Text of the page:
that a lot of punk shows don't have anyone distributing literature, a lot
of bands don't sing about anything important, and a lot of punks
aren't very interesting people. I stayed in the punk scene because I
found people in it that I related to more than anyone I knew outside of
it, and over time the set of aesthetic and cultural values I had in
common with those people solidified into an increasingly coherent
I remember I was seventeen or eighteen, feeling angry and sorry
for myself because I always felt uncomfortable around people and
didn't think anyone liked me, and in a conversation with my friend Johno
I said something about how I wasn't a punk. I was feeling really
bitter about punk at that point in my life, both for not
being "revolutionary" enough and for not making me feel more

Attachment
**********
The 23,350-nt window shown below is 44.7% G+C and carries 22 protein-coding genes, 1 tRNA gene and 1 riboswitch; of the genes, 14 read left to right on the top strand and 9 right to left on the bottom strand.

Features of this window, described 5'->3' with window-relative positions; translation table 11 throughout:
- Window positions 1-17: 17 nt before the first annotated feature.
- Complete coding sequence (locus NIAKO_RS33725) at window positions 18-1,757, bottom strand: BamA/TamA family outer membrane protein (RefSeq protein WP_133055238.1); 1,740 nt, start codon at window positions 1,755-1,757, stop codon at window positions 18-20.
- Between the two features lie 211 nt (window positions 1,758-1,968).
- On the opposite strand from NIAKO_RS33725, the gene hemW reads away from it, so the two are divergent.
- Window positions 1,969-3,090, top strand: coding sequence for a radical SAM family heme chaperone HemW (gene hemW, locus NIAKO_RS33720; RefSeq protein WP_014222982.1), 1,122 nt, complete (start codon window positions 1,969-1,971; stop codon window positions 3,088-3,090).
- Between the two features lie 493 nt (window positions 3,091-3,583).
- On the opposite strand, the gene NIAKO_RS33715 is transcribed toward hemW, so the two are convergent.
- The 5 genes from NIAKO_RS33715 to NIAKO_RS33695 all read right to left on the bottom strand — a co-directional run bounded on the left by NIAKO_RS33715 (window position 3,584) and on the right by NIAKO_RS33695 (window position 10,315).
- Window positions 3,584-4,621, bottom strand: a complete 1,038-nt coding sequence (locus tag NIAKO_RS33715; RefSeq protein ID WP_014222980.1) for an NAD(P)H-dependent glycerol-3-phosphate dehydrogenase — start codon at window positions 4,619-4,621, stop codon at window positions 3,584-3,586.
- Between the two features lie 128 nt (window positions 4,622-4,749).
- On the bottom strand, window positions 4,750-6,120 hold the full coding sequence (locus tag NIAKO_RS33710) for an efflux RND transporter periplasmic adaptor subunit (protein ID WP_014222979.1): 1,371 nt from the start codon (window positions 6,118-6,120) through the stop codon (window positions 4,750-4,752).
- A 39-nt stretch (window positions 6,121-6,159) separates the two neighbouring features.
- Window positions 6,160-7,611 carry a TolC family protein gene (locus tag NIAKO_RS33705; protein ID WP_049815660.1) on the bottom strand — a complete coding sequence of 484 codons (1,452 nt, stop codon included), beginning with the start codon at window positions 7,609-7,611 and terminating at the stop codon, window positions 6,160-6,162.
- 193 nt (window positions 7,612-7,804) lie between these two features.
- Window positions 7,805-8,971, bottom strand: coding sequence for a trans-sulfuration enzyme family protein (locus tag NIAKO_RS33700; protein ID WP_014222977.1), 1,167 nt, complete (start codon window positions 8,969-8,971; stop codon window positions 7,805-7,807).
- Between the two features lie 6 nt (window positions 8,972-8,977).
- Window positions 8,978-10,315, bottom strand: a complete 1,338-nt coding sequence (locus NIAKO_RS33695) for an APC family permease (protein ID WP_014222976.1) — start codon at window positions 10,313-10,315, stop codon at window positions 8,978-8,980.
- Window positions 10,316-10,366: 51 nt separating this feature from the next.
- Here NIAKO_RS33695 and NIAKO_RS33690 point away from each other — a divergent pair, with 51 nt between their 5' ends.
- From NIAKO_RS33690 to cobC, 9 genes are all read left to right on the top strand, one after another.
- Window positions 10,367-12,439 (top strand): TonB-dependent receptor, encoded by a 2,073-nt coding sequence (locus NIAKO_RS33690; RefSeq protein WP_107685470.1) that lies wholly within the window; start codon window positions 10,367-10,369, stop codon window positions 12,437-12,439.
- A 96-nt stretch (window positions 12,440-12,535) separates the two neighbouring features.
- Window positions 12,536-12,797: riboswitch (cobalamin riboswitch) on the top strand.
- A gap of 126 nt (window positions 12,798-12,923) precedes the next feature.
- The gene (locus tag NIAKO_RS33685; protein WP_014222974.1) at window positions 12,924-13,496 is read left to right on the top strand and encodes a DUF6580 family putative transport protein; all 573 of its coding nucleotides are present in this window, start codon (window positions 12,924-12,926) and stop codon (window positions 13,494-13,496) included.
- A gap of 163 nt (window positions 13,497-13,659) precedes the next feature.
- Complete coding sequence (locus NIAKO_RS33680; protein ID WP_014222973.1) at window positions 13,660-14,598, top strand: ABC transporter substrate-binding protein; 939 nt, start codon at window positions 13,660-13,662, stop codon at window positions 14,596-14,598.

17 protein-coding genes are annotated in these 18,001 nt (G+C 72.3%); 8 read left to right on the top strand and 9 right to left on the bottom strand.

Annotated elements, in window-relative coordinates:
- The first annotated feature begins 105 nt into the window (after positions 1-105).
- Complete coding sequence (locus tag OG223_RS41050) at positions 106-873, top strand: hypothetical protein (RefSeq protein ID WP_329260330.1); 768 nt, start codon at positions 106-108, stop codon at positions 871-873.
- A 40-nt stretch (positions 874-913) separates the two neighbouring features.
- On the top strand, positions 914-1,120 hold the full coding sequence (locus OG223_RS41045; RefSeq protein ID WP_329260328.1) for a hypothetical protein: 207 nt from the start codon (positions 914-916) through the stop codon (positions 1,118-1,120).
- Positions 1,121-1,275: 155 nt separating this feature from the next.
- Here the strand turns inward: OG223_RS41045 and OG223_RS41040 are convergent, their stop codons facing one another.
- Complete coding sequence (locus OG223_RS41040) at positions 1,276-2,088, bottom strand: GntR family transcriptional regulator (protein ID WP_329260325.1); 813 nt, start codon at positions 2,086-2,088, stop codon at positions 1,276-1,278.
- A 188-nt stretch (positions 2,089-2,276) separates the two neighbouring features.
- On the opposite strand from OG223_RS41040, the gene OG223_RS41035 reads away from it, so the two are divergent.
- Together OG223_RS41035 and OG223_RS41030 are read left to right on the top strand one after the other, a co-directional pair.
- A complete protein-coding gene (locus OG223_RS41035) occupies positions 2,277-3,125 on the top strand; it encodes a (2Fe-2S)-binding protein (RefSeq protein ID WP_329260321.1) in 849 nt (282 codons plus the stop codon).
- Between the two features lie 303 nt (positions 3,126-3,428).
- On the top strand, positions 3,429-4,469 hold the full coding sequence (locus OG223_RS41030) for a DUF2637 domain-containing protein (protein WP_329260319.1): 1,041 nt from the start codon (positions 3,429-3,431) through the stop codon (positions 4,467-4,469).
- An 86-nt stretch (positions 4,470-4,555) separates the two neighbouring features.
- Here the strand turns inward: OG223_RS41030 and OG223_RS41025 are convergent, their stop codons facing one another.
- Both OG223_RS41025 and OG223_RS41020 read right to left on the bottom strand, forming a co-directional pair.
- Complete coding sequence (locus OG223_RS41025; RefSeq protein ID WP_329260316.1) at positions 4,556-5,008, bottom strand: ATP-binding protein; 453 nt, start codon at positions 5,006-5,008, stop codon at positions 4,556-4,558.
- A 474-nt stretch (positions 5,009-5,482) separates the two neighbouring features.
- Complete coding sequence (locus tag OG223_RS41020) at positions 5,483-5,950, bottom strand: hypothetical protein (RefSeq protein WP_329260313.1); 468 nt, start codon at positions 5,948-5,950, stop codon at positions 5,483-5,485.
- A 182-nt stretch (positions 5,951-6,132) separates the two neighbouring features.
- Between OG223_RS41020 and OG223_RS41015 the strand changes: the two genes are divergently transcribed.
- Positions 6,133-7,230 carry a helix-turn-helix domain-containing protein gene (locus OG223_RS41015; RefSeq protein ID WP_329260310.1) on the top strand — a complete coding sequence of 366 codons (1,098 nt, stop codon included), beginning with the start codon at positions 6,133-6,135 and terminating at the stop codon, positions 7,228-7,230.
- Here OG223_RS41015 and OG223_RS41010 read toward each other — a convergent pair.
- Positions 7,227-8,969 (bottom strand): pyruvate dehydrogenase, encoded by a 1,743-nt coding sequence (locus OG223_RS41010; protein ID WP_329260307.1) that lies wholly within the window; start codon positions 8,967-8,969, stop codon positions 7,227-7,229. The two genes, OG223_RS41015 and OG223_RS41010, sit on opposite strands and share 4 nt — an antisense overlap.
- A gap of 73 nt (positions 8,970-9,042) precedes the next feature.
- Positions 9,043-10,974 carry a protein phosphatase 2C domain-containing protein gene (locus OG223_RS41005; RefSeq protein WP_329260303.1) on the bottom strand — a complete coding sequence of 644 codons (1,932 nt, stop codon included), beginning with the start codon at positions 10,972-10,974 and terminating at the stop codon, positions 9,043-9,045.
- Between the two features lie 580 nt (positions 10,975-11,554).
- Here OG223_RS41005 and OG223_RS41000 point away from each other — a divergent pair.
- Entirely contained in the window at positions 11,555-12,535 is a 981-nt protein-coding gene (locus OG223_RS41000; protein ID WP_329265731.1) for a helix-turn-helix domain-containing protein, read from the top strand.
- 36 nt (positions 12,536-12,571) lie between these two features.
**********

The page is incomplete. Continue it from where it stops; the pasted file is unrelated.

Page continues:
comfortable personally. Johno raised his eyebrows a little and started asking
me about who I was friends with, what music I listened to, what
literature influenced me, etc. I was very stubborn, but he patiently
demonstrated to me in that conversation that most things about my life
were heavily influenced by my connection to punk. I could no more deny
being "punk" than being my parent's son.
That transformation isn't all good. I've spent so much time
in this specific subcultural context that I have a hard time relating
to people outside of it. That's a really small world to inhabit, and
over time I think it's crippling. I need deep ties to things outside
of punk in order to be reasonably happy or well-rounded. Getting